Veganism is defined as "a way of living which seeks to exclude, as far as is possible and practicable, all forms of exploitation of, and cruelty to, animals for food, clothing or any other purpose". As vegans, it follows that we should avoid all animal by-products (as well as animal testing) in cosmetics.

Previous questions have only dealt with hidden ingredients in food labels or particular ingredients in cosmetics.

Carmine is probably the best-known example of a by-product used in cosmetics, as it's also used as a food colorant.

What are other animal derivatives commonly used in the production of makeup and personal hygiene products?

1 Answer 1


Cosmetics are very complex products (lots of different substances) and it is quite hard to really understand if one product is 100% vegan or not.

This article touches the surface of some non-vegan substances that are used for cosmetics:

  • Lanolin as emollient
  • Shellac in nail or hair products
  • Glycerine is used for a broad range of products that include soaps, hair care, make-up, and moisturizers
  • Casein in hair or face treatments products
  • Squalene
  • Guanine for providing spark for various products such as nail polish, eyeshadow etc.
  • Oleic acid for a moisturizing effect
  • Stearic Acid
  • Carmine for the natural red color
  • Collagen promoted as having an anti-aging effect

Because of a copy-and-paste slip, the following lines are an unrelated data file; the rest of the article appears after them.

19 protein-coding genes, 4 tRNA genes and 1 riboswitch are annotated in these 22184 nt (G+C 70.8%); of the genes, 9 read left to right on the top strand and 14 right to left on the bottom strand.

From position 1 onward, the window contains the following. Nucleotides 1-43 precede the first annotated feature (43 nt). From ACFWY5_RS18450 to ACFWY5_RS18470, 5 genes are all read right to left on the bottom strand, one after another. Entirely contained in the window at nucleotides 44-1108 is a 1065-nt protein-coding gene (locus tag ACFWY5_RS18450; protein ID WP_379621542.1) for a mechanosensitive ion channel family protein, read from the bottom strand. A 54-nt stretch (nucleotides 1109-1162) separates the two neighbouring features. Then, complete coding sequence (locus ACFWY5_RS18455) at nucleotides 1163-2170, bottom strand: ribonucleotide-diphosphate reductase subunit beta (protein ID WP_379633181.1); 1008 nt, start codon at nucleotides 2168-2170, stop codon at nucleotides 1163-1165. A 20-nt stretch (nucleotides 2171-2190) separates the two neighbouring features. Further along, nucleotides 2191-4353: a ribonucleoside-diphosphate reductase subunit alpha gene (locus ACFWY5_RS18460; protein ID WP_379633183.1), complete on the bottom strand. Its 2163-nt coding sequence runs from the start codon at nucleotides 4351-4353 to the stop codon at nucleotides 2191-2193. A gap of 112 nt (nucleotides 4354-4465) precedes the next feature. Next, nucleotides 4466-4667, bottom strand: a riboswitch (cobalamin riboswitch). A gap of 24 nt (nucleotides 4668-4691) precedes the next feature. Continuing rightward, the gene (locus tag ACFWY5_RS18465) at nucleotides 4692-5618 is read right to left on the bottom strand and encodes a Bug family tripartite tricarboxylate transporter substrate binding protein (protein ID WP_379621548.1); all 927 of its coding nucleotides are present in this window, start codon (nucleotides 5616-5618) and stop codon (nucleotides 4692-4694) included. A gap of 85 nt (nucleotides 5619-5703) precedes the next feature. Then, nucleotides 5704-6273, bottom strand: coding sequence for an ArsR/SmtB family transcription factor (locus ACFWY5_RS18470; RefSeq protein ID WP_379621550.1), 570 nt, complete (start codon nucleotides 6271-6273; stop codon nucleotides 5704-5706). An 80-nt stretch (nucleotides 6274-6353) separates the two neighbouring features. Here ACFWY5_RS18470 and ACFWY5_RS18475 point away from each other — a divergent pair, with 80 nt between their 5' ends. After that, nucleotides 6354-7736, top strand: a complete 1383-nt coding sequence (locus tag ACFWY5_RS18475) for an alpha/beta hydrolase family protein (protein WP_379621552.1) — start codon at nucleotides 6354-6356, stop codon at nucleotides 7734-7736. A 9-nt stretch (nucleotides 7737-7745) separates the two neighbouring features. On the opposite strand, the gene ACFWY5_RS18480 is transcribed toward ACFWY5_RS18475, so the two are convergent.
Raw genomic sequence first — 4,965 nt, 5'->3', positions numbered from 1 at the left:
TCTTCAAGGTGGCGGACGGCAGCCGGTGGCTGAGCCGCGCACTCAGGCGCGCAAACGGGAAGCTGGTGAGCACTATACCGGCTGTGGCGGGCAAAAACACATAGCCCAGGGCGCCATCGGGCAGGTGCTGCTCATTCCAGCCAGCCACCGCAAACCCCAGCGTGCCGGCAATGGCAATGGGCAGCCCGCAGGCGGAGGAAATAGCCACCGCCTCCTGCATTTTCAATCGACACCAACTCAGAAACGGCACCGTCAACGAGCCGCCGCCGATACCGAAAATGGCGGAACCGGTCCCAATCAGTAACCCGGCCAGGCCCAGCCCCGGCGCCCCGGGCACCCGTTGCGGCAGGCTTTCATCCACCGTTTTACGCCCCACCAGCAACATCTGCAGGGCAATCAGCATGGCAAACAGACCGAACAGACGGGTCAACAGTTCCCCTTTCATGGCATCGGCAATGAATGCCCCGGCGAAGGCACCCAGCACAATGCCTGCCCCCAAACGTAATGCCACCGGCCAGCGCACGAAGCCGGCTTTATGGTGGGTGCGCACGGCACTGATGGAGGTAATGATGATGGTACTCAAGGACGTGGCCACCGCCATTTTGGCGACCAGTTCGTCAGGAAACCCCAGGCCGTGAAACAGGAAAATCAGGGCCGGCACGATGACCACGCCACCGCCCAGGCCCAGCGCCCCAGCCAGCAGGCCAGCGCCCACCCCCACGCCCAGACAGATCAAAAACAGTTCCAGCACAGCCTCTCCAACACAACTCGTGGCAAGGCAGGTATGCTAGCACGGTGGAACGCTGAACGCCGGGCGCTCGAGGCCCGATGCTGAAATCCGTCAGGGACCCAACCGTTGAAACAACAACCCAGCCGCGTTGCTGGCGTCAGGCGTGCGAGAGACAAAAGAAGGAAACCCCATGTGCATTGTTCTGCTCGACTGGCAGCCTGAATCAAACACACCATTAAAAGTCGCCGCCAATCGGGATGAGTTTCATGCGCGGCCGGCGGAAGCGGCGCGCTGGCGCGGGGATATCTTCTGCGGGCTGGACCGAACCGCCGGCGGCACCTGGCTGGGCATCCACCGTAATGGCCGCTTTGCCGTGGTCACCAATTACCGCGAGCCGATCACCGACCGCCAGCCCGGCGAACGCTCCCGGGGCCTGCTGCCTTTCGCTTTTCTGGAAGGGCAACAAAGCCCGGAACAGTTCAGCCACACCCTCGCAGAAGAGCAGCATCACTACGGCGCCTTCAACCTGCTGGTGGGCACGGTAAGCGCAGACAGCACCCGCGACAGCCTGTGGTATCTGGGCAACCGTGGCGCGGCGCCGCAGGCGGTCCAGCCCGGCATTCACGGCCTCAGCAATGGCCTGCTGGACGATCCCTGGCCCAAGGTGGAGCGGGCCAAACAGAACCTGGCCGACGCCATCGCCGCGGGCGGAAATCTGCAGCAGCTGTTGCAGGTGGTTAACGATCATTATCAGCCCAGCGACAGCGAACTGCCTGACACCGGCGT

As a side note, I also recommend reading this article which provides a great insight into the chemistry of cosmetics. Besides the rather complex chemical cocktail of many cosmetics, what is worse is that not all ingredients are put on the label:

Chemicals, both natural and synthetic, are added to cosmetics to provide an appealing fragrance. Even ‘unscented’ products may contain masking fragrances to mask the smell of other chemicals.

The term ‘fragrance’ is often a generic term used by manufacturers. A single listing of fragrance on your product’s ingredient list could represent dozens or even hundreds of unlisted chemical compounds that were used to create the final individual fragrance.

Manufacturers do not have to list these individual ingredients as fragrance is considered to be a trade secret.

Your Answer

By clicking “Post Your Answer”, you agree to our terms of service and acknowledge you have read our privacy policy.

Not the answer you're looking for? Browse other questions tagged or ask your own question.